Access to archives, on paper or on microfilm, depends on finding aids. Father McAvoy developed finding aids for most of the microfilm collections he established, but for the Propaganda Fide microfilm he supported the efforts of the Academy of American Franciscan History to produce United States Documents in the Propaganda Fide Archives, a calendar in twelve volumes covering 1673 to 1892.
Thanks to Father McAvoy, we also have archival microfilm representing American dioceses, their prelates and clergy, including Baltimore, Bardstown- Louisville, Vincennes, Saint Louis, and Richmond; and religious orders such as the Sisters of Charity of Nazareth, Kentucky, the Sisters of Loretto, the Vincentians, the Josephite Fathers, and the Congregation of Holy Cross. Other large collections of microfilm include records of the Texas Knights of Columbus Historical Commission, the Catholic Central Verein, and a collection of Catholic parish and institutional records.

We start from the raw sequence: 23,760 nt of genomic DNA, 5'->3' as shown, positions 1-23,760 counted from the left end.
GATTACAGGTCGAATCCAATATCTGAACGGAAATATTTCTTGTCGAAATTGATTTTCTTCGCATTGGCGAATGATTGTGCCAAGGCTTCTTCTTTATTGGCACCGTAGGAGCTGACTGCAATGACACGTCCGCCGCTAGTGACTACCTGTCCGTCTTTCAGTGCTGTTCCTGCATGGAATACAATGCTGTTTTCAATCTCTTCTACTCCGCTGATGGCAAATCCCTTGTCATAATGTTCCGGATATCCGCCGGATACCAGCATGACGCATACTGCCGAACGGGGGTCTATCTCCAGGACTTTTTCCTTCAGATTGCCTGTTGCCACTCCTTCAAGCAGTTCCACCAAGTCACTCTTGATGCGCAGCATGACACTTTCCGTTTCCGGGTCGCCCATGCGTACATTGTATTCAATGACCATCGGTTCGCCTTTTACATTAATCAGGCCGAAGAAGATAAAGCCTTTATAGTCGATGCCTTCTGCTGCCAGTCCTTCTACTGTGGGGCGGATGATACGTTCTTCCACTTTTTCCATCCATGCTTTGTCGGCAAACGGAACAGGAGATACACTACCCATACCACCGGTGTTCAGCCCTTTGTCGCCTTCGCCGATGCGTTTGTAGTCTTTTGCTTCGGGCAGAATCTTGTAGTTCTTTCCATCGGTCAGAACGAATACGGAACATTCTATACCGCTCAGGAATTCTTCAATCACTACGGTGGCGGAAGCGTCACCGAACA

We also have large collections of personal papers on microfilm, including papers of Father David Bowman, S.J., documenting his ecumenical efforts with the National Council of the Churches of Christ and his participation in the Catholic peace movement, with special attention to the troubles in Northern Ireland; Father Albert J. Nevins, a Maryknoll missionary who served as editor of Maryknoll Magazine and Our Sunday Visitor; Howard A. Glickstein, staff director and general counsel of the United States Commission on Civil Rights in the 1960s and director of Notre Dame’s Center for Civil Rights, 1973–1975; and famous sculptor Ivan Mestrovic. We have Gilbert Cardenas’ Mexican-American collection, the Minnesota Historical Society’s microfilm edition of the papers of Archbishop John Ireland, and papers of Louis Auguste Blanqui, a French socialist and architect of secret societies who participated in the revolutions of 1830, 1839, 1848, and 1871.